In this article, we first suggest that contemporary school policies and practices represent a utopia-gone-wrong. In striving for an unattainable educational utopia—that is, all students will be proficient in math and reading by 2014—current polices and their resulting practices have brought a classic dystopian turn—the dehumanization of students, teachers, and administrators. We then argue that such a turn can best be seen and then potentially stopped via a complete dystopian theory of education grounded in John Dewey’s radical aesthetics. In utilizing Dewey’s aesthetic theory as a lens of analysis, we argue that this turn toward dystopia is resulting in an increasingly numbing, anaesthetic educational experience at best; and a dehumanizing, violent educational experience at worst. Finally, we briefly ponder an antidote for our dystopian malaise: human love.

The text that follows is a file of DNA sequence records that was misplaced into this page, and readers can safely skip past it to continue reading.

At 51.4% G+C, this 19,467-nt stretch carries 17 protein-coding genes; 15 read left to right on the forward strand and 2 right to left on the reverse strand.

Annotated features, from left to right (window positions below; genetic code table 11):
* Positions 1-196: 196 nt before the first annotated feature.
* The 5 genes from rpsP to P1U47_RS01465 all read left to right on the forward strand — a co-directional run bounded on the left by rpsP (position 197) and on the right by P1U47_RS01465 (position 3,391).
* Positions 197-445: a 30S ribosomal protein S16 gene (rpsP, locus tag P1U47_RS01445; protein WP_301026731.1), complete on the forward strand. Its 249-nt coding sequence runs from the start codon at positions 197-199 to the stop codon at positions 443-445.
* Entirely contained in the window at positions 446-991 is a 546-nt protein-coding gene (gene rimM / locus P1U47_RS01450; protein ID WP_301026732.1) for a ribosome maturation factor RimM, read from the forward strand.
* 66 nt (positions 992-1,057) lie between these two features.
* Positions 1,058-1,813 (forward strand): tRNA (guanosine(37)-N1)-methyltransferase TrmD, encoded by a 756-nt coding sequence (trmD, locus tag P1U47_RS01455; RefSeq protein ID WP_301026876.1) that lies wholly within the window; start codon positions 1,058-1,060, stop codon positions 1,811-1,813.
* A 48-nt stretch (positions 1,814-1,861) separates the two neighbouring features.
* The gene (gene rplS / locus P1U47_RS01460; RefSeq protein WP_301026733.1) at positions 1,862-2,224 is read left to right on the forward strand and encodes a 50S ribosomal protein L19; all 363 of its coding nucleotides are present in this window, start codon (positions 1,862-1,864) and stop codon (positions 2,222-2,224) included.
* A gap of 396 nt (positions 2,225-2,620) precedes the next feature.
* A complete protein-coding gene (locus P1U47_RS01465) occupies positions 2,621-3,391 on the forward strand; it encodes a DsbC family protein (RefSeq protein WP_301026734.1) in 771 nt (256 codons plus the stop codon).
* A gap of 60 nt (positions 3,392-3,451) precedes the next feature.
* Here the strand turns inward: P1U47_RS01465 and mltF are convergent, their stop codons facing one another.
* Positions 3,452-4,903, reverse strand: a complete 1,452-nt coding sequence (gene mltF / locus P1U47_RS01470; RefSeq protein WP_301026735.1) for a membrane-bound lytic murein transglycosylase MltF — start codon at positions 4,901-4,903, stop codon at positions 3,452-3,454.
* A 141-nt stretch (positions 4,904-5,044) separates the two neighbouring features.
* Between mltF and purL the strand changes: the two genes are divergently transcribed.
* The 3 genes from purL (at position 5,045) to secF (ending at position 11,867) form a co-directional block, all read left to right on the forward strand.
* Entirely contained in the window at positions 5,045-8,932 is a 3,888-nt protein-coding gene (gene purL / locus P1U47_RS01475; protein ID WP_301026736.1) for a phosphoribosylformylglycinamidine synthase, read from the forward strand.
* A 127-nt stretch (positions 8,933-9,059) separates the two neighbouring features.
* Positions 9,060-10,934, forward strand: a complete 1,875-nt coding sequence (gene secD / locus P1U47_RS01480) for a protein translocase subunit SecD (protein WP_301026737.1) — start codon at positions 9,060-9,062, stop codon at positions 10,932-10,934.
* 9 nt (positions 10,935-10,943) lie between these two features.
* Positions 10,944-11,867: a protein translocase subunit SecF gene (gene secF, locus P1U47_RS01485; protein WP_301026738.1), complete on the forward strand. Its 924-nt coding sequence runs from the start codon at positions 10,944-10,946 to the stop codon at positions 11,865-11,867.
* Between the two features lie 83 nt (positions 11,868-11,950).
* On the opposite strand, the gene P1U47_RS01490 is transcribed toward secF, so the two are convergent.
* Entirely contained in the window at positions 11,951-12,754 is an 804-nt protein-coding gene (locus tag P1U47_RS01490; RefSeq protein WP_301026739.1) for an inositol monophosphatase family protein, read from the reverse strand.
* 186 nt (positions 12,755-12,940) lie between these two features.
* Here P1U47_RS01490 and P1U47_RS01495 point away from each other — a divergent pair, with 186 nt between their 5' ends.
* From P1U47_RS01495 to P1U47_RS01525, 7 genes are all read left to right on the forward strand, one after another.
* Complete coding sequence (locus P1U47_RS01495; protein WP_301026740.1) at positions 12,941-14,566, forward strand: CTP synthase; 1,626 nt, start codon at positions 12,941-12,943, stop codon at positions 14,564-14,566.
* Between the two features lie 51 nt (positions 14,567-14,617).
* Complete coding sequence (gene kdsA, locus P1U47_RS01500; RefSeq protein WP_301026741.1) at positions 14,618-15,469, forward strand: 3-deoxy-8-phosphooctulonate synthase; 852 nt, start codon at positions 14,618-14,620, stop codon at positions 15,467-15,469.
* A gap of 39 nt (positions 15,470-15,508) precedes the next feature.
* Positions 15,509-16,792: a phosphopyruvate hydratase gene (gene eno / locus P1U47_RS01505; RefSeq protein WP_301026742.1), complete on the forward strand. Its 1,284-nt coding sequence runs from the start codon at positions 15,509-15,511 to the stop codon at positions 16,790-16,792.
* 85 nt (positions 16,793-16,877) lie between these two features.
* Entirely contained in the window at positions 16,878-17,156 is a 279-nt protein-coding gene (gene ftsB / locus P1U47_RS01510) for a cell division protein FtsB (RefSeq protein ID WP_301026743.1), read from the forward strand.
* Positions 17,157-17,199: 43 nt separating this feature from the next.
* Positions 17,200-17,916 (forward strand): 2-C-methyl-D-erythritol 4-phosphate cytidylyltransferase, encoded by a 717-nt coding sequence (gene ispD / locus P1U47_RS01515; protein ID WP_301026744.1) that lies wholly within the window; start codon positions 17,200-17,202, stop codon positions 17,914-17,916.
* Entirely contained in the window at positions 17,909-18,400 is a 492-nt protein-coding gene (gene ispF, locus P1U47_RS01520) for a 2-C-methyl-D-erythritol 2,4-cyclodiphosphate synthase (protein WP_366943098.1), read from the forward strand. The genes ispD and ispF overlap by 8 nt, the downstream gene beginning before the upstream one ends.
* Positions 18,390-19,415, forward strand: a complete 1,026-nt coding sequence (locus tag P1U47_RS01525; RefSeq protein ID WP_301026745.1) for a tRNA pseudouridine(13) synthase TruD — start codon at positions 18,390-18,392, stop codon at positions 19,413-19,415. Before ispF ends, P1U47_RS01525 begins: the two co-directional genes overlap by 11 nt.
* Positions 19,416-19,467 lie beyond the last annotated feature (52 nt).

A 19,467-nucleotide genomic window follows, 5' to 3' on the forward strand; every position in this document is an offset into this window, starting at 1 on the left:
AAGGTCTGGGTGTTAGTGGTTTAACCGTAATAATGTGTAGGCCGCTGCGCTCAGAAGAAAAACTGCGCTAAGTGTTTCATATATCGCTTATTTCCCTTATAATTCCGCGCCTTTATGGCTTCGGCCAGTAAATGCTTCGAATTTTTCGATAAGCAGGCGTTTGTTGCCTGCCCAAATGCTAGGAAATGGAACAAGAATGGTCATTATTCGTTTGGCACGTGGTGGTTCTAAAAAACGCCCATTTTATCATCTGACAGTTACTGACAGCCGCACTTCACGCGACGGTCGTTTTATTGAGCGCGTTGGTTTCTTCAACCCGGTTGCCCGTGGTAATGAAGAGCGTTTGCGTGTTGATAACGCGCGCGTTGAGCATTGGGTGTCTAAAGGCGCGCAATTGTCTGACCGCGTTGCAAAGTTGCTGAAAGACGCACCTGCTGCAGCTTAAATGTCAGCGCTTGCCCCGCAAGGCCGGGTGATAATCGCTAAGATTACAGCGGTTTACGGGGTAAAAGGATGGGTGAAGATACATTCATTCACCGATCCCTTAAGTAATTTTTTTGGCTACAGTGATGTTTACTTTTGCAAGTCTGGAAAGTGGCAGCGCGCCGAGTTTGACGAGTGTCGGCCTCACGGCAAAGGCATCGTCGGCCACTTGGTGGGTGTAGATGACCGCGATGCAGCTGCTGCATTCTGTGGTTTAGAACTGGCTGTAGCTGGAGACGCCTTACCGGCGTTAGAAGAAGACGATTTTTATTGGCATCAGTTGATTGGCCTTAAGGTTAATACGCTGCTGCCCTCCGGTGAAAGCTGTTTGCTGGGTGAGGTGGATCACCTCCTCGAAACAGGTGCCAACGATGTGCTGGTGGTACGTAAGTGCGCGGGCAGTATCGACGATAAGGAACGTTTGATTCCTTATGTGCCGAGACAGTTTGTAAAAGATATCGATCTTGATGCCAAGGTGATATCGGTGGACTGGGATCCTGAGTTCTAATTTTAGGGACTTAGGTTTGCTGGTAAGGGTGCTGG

Project Muse URL
Heybach, Jessica A. and Sheffield, Eric C.
"Dystopian Schools: Recovering Dewey’s Radical Aesthetics in an Age of Utopia-Gone-Wrong,"
Education and Culture: Vol. 30
, Article 6.
Available at: https://docs.lib.purdue.edu/eandc/vol30/iss1/art6